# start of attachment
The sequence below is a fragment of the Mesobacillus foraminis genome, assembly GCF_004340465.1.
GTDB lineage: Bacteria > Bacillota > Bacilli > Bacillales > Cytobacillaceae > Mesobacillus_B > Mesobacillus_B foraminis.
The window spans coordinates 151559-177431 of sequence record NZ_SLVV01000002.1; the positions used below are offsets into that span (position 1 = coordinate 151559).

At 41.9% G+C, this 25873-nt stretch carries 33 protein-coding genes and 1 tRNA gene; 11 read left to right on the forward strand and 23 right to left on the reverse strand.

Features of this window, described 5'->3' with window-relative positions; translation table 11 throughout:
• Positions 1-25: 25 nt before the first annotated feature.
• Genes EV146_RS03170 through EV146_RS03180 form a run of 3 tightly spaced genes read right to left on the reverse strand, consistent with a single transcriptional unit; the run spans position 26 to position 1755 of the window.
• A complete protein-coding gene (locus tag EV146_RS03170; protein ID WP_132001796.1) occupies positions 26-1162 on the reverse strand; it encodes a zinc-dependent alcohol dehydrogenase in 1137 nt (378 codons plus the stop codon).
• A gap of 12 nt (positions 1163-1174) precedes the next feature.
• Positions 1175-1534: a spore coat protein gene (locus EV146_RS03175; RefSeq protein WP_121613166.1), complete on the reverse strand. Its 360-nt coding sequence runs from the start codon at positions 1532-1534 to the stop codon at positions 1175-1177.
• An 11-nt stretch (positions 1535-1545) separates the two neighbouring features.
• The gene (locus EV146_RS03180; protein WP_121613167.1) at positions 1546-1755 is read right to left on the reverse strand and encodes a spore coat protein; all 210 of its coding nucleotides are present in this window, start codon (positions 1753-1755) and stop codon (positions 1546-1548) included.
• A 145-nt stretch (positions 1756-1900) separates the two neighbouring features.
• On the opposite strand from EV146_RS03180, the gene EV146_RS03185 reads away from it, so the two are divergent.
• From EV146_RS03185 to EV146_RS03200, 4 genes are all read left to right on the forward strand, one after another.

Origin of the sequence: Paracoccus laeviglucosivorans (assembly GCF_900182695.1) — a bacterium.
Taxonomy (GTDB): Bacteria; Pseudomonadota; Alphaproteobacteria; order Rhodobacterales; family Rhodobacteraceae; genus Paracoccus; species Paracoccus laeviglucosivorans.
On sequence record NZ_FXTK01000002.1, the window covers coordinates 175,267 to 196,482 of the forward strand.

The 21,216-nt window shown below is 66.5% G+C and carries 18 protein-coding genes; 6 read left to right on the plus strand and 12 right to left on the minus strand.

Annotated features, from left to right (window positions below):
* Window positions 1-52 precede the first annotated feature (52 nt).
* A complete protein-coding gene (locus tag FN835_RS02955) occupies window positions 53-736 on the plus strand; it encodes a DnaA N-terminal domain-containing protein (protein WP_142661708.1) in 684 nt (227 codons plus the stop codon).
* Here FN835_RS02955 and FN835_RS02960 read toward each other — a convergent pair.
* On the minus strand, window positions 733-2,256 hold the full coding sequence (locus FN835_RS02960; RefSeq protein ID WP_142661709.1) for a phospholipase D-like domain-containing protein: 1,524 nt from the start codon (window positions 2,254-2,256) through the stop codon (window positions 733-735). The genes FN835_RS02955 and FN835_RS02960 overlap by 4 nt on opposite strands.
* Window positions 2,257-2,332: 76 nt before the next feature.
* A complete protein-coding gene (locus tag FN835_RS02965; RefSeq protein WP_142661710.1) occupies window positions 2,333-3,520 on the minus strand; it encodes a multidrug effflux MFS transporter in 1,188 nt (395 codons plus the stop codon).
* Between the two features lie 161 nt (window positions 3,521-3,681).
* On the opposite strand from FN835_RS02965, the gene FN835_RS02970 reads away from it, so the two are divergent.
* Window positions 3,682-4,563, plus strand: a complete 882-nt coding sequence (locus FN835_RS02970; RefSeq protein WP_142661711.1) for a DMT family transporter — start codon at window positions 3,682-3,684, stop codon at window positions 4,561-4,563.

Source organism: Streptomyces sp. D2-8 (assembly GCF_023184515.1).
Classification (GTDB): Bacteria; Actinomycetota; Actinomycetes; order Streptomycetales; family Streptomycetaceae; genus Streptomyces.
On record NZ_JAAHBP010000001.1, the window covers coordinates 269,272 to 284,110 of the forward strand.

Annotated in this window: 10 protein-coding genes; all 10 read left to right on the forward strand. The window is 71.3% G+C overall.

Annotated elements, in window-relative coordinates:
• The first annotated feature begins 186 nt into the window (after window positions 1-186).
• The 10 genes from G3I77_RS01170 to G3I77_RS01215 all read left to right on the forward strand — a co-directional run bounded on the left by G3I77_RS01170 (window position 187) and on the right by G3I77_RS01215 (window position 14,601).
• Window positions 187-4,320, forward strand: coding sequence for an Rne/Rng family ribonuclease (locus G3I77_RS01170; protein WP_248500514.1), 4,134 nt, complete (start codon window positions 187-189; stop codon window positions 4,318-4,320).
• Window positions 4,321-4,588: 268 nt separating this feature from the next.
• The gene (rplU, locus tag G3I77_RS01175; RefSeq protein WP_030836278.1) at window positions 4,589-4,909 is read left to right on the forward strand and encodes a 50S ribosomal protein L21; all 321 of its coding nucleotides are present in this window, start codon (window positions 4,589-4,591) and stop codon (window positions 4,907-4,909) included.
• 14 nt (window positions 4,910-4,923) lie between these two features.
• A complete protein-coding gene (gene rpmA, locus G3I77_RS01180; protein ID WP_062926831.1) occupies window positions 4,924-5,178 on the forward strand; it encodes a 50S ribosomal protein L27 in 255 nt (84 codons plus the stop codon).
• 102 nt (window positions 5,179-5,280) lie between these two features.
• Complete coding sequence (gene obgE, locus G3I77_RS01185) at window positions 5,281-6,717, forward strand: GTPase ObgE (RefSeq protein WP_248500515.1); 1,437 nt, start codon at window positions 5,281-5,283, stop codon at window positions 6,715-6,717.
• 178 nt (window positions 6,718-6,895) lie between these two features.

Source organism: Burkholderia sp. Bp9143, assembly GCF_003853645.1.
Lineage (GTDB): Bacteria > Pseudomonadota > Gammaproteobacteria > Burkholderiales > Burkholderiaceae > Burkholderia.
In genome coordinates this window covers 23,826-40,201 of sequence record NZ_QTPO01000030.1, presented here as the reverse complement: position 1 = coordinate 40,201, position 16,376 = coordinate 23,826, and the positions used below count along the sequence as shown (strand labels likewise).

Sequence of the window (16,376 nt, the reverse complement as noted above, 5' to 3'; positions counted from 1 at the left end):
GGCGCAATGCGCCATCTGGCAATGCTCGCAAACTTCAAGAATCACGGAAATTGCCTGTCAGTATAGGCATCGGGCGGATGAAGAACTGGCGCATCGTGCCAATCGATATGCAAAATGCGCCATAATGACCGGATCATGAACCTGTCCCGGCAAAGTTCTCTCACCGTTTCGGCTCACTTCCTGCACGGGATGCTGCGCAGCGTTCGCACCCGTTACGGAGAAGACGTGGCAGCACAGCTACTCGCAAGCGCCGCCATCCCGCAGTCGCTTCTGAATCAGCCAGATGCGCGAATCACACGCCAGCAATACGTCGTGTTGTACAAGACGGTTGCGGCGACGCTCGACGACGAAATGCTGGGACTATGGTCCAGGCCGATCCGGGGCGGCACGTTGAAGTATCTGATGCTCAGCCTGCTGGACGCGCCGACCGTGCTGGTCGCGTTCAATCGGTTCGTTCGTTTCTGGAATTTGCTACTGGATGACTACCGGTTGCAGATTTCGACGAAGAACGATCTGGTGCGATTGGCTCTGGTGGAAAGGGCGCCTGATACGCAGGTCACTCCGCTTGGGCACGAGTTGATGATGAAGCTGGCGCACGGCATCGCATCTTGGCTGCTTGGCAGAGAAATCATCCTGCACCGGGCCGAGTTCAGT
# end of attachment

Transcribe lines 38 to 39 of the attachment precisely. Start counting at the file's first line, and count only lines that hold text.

• Window positions 4,321-4,588: 268 nt separating this feature from the next.
• The gene (rplU, locus tag G3I77_RS01175; RefSeq protein WP_030836278.1) at window positions 4,589-4,909 is read left to right on the forward strand and encodes a 50S ribosomal protein L21; all 321 of its coding nucleotides are present in this window, start codon (window positions 4,589-4,591) and stop codon (window positions 4,907-4,909) included.